President Barack Obama has vowed that the federal government is “there for the long haul” for residents of New Jersey reeling from the devastation of Hurricane Sandy. The superstorm has left at least 8 dead in the state and more than 2 million are still without power. It has created surreal landscapes of sand-filled streets with beach houses on top of other beach houses and the Seaside Heights roller coaster in the ocean. At many gas stations, hundreds of people spent Wednesday in lines gripping plastic containers to fill with gas to fuel generators.
Everyone in New Jersey goes “down the shore” in the summer. I still remember the first time my husband dipped our now-teenage son Charlie’s feet in the waves off Brant Beach in Long Beach Island or “LBI.” Nearly every house on the southern end of the 18-mile barrier island — from which you can see Atlantic City — has been damaged by the storm.
On Wednesday afternoon, Obama, along with New Jersey’s Republican governor Chris Christie, took a helicopter tour of the shore and met residents at a shelter on another barrier island, Brigantine, near Atlantic City which is nine miles away from where Sandy made landfall on Monday night.
Christie, who was frequently mentioned as a possible running mate for GOP presidential contender Mitt Romney, has long been Obama’s “political antagonist.” But such was not at all apparent during and after (and, indeed, before) the President’s New Jersey visit, with Christie piling on the praises about the “significant afternoon” he had spent with Obama who was said to have “sprung into action immediately to help.” Christie, who gave the keynote speech at the GOP convention, talked about his and Obama’s “great working relationship,” extraordinary leadership and partnership.”
With Christie nodding behind him and FEMA Director Craig Fugate also present, Obama spoke of dispatching C-130 military planes to bring supplies to New Jersey and other places suffering damages from Sandy, while urging storm victims to call (800) 621-FEMA. “We are here for you and we will not forget, we will follow up to make sure you get all the help you need until you rebuild,” Obama said.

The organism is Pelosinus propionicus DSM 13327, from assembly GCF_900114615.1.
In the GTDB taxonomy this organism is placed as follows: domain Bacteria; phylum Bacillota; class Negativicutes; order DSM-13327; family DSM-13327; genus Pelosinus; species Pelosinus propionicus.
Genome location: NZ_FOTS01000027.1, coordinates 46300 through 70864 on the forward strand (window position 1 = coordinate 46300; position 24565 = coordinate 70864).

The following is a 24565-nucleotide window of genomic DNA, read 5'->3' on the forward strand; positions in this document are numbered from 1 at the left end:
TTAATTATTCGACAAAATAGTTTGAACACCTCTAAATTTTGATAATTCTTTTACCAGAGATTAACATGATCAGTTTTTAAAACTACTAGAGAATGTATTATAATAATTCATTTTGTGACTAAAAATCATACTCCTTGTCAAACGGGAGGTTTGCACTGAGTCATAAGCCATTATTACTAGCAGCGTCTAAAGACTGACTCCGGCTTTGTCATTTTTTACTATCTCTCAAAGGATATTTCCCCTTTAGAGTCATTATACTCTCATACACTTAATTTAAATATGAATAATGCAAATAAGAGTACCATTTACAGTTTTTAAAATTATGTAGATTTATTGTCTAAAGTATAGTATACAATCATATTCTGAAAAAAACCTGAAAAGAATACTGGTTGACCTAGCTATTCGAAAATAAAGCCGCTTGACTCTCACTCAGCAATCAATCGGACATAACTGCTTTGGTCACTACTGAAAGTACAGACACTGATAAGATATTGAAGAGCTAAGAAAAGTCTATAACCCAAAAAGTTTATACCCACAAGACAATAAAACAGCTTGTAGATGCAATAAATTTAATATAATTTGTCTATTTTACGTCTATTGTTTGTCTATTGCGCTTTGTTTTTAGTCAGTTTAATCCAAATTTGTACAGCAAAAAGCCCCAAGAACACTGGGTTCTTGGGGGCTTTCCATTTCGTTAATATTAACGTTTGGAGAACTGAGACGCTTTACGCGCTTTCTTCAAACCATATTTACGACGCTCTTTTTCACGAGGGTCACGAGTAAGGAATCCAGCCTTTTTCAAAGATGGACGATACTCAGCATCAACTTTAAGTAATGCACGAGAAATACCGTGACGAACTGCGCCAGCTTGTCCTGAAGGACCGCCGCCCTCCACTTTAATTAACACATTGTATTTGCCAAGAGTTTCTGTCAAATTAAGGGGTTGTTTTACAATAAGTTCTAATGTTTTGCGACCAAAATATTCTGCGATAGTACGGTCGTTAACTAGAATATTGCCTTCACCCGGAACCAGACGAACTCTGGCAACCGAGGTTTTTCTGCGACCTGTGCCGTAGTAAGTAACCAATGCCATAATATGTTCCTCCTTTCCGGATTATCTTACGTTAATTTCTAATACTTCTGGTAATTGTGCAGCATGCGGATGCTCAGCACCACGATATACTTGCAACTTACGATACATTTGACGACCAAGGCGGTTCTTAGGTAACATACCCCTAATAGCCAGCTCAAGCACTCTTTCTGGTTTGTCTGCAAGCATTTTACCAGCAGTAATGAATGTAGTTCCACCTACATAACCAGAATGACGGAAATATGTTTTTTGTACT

The New York Times described the President’s visit as a “vivid display of big-government muscle and bipartisan harmony” that put Romney, who is on the record for saying that he would eliminate FEMA, in an “awkward position during the last week of a campaign in which he has fought Mr. Obama to a virtual draw.”
Amid preparing for the hurricane, getting through that stormy night and caring for Charlie, who’s severely autistic and has been unmoored with anxiety at the disappearance of his routine (most New Jersey schools have been closed all week), I confess, I’ve practically forgotten about the election.
To keep Charlie occupied, we’ve been driving him places (I know, not the most prudent idea given those endless lines at the gas stations, but you do what you have to do). In the early afternoon on Wednesday, we noted a helicopter hovering above us in central Jersey and while it could not have been the President’s, I felt grateful to know that he’d come to New Jersey, been welcomed and, with his emphasis on the human toll of the hurricane that has shaken up the lives of every resident, reminded us of why government can make a difference in people’s lives.
As Obama said to the residents of Brigantine, “We are not going to tolerate red tape. We are not going to tolerate bureaucracy. We will not quit until this is done.”
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Photo of Long Beach Island taken on October 31, 2012, by The National Guard
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